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Author Topic: Precocious Poncirus, Flying Dragon, Standard Poncirus, or mature citrus?  (Read 447 times)

hardyvermont

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When trying to speed up blooming on a seedling, does the rootstock make a difference? 

lebmung

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There are various methods to induce blooming, many not publicly shared.
From my point of view the answer is yes to some extent and no as a general rule.

Ilya11

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Strong rootstock will assure a rapid growth, resulting eventually in a quicker maturation.
Best regards,
                       Ilya

kumin

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In Florida seedlings have been trained to grow upright supported by a pipe framework, lateral branches are pruned off. At 3.3 meters there is 90 degree horizontal turn and the apical leader is trained to follow it. Flowering has been induced in as little as 2 years using this method. Obviously Florida has a very favorable climate that might be difficult to replicate.

mikkel

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Is there a report about this method somewhere to find?
I guess  it is not possible to have 3,3m growth within 2 years in northern german climate.
« Last Edit: March 19, 2019, 05:33:52 PM by mikkel »

shiro

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Strong rootstock will assure a rapid growth, resulting eventually in a quicker maturation.


So that's not certain Ilya.

Example:
A pear scion grafting on pear seedling takes longer than the same pear tree on quince tree.
To have fruit faster it is well known that it is necessary to use PG dwarfing is coming from cuttings.

Also you leave a seedling and you want to make fruit faster.
1) So I would use an adult tree to graft my scions ( because mature ) .
2) Or mature Poncirus cuttings.
If you use a vigorous PG from seedling I think you'll wait a long time and it's pretty normal because the Scion is not mature and the PG also is not old enough to give fruit.

So use to make fruit faster
Poncirus cuttings or other citrus
especially flying dragon cuttings.

However it will not be vigorous according to the choice of citrus.
The best is a vigorous citrus cutting ( no seedling ) if you want it to grow fast is giving fruit fast

However do not forget the cultivation method using the branch in ( arcure )

Bending a branch too vigorous, the movement of the SAP is slowed down, and it is forced to give fruit earlier and to take less strongly into sterile shoots. This operation is applicable to all fruit trees.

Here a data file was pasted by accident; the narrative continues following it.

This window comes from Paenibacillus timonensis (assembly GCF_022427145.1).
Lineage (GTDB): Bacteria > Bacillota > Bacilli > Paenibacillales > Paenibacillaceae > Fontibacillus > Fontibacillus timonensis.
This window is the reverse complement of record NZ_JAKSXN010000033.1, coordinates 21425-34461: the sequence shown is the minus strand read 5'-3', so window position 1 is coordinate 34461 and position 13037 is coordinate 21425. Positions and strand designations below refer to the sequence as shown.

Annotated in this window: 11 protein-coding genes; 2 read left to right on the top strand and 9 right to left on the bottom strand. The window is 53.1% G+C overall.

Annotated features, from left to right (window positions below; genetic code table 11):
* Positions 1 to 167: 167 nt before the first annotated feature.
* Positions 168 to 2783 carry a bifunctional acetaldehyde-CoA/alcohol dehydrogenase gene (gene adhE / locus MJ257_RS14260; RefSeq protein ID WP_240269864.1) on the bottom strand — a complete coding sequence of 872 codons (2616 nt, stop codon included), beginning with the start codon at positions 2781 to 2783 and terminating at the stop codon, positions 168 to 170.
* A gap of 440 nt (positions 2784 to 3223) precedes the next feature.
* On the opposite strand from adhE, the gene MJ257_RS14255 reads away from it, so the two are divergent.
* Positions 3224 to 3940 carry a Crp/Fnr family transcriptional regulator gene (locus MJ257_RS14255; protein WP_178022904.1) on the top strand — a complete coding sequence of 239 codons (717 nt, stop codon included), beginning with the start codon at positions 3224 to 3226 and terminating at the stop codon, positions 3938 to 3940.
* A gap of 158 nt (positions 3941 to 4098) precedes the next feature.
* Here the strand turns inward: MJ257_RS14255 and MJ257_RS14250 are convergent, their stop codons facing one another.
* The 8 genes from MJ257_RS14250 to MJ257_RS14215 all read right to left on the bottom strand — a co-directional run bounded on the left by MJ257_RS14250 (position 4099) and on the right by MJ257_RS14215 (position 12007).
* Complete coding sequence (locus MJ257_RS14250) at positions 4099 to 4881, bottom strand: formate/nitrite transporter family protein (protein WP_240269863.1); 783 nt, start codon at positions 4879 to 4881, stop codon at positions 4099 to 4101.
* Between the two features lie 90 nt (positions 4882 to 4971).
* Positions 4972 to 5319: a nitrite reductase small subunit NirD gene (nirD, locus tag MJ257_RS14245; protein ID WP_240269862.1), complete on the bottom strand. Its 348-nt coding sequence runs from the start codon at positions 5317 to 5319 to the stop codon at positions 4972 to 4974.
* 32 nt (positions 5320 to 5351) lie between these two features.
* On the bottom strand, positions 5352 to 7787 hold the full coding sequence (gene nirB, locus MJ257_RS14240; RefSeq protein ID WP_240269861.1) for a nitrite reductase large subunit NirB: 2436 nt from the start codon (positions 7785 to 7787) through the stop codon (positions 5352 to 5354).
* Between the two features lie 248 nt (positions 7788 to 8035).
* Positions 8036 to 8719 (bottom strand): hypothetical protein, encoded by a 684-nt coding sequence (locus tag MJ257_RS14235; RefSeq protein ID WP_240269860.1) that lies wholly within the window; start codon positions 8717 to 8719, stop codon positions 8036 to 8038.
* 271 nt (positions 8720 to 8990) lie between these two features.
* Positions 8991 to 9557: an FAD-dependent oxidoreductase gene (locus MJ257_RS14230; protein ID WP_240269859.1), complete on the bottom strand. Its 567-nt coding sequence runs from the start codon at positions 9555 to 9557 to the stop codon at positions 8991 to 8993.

https://www.wikizero.com/fr/Arcure
« Last Edit: March 19, 2019, 06:13:19 PM by shiro »

kumin

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My recollection is that Fredrick Gmitter at Lake Aldred FL USA was the scientist that used this technique in the effort to develop resistance to HLB. I will try to find the article, it may have been in the" Citrus Industry".
« Last Edit: March 19, 2019, 06:18:45 PM by kumin »

kumin

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Here's a video touching on this subject:https://www.youtube.com/watch?v=GNxREt0DgQ4. I found this intriguing, but it probably requires a greenhouse to perform it ideally. This topic starts at 1:00
« Last Edit: March 19, 2019, 06:54:09 PM by kumin »

lebmung

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Is there a report about this method somewhere to find?
I guess  it is not possible to have 3,3m growth within 2 years in northern german climate.

This is a Japanese method. Not much information in English.  We discussed about this last year here.
One thing I found is the use of very old pt interstock which makes the tree dwarf and maybe induce flowering.
Of course there are also hormones who van be used.

hardyvermont

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Here's a video touching on this subject:https://www.youtube.com/watch?v=GNxREt0DgQ4. I found this intriguing, but it probably requires a greenhouse to perform it ideally. This topic starts at 1:00

Thanks Kumin, viewing the details makes it the method clearer.  Dr. Gmitter may have been the researcher who gave a talk at the Southeast Citrus meeting in November. 

Ilya11

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Strong rootstock will assure a rapid growth, resulting eventually in a quicker maturation.


So that's not certain Ilya.

Example:
A pear scion grafting on pear seedling takes longer than the same pear tree on quince tree.
To have fruit faster it is well known that it is necessary to use PG dwarfing is coming from cuttings.

Also you leave a seedling and you want to make fruit faster.
1) So I would use an adult tree to graft my scions ( because mature ) .